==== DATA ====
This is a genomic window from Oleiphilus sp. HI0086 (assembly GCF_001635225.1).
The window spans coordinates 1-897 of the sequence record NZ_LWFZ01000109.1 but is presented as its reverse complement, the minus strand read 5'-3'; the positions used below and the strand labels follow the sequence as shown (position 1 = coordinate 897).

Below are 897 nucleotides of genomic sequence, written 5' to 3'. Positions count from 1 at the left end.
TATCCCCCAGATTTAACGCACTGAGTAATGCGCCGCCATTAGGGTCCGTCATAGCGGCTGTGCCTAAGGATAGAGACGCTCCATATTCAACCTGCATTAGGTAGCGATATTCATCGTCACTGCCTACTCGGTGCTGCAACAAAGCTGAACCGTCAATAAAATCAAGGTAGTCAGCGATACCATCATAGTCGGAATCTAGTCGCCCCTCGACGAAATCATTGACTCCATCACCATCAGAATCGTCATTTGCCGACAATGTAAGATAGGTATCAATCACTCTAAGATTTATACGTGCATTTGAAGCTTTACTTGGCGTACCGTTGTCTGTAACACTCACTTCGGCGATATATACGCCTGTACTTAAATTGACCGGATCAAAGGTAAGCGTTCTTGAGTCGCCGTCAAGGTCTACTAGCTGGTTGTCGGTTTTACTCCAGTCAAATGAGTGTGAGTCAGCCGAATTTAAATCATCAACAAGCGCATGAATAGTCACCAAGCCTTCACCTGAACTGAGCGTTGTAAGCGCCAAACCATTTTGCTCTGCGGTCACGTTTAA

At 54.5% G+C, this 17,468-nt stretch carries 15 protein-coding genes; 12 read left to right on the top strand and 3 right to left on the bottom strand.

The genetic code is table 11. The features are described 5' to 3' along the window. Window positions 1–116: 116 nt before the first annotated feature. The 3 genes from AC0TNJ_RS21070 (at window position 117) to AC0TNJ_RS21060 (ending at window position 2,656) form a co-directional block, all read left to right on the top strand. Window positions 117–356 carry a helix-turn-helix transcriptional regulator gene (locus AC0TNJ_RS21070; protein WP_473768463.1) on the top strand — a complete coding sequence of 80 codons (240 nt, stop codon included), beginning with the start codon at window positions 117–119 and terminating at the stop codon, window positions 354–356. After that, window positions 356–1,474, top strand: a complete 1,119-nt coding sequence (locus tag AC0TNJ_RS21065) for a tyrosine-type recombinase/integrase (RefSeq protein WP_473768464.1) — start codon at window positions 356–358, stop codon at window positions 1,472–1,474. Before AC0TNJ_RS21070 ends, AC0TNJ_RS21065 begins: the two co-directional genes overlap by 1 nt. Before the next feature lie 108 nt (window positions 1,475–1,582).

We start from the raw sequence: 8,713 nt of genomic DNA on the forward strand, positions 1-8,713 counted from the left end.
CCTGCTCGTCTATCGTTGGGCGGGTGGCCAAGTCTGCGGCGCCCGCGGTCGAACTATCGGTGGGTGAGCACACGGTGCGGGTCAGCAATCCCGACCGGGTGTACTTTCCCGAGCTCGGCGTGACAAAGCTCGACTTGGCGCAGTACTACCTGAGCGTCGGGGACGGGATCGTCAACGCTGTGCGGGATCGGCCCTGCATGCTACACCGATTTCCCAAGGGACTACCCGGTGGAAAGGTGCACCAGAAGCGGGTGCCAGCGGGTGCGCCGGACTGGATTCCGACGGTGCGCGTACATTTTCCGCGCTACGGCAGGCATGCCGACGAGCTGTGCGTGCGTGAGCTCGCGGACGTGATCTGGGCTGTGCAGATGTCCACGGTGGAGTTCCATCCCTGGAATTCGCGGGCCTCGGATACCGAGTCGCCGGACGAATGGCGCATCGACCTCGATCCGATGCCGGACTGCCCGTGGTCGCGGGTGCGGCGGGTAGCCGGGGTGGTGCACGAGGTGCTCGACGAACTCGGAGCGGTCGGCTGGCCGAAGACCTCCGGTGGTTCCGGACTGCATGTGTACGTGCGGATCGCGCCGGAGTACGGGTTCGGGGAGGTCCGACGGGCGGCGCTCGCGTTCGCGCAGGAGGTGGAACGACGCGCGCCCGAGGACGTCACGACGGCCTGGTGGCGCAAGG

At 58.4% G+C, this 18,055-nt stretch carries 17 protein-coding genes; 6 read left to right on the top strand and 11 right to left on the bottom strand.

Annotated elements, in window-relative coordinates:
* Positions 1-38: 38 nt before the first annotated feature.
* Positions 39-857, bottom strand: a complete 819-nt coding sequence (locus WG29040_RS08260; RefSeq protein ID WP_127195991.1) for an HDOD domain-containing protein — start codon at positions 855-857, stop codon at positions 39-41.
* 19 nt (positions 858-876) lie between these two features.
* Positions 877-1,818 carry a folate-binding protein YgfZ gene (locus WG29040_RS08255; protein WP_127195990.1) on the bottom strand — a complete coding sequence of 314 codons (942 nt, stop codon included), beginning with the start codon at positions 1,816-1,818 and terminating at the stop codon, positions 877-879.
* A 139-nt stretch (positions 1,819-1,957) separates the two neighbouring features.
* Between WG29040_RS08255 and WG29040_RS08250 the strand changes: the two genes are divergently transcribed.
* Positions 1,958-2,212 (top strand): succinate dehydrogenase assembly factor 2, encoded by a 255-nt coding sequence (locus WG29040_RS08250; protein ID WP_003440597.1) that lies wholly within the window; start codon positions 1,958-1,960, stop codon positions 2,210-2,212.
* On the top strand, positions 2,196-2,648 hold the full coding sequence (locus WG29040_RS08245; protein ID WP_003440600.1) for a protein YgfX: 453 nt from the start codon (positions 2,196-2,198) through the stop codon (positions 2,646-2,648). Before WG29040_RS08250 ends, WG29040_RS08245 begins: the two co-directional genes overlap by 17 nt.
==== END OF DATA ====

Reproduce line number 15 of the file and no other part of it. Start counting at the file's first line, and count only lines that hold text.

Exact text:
* A 139-nt stretch (positions 1,819-1,957) separates the two neighbouring features.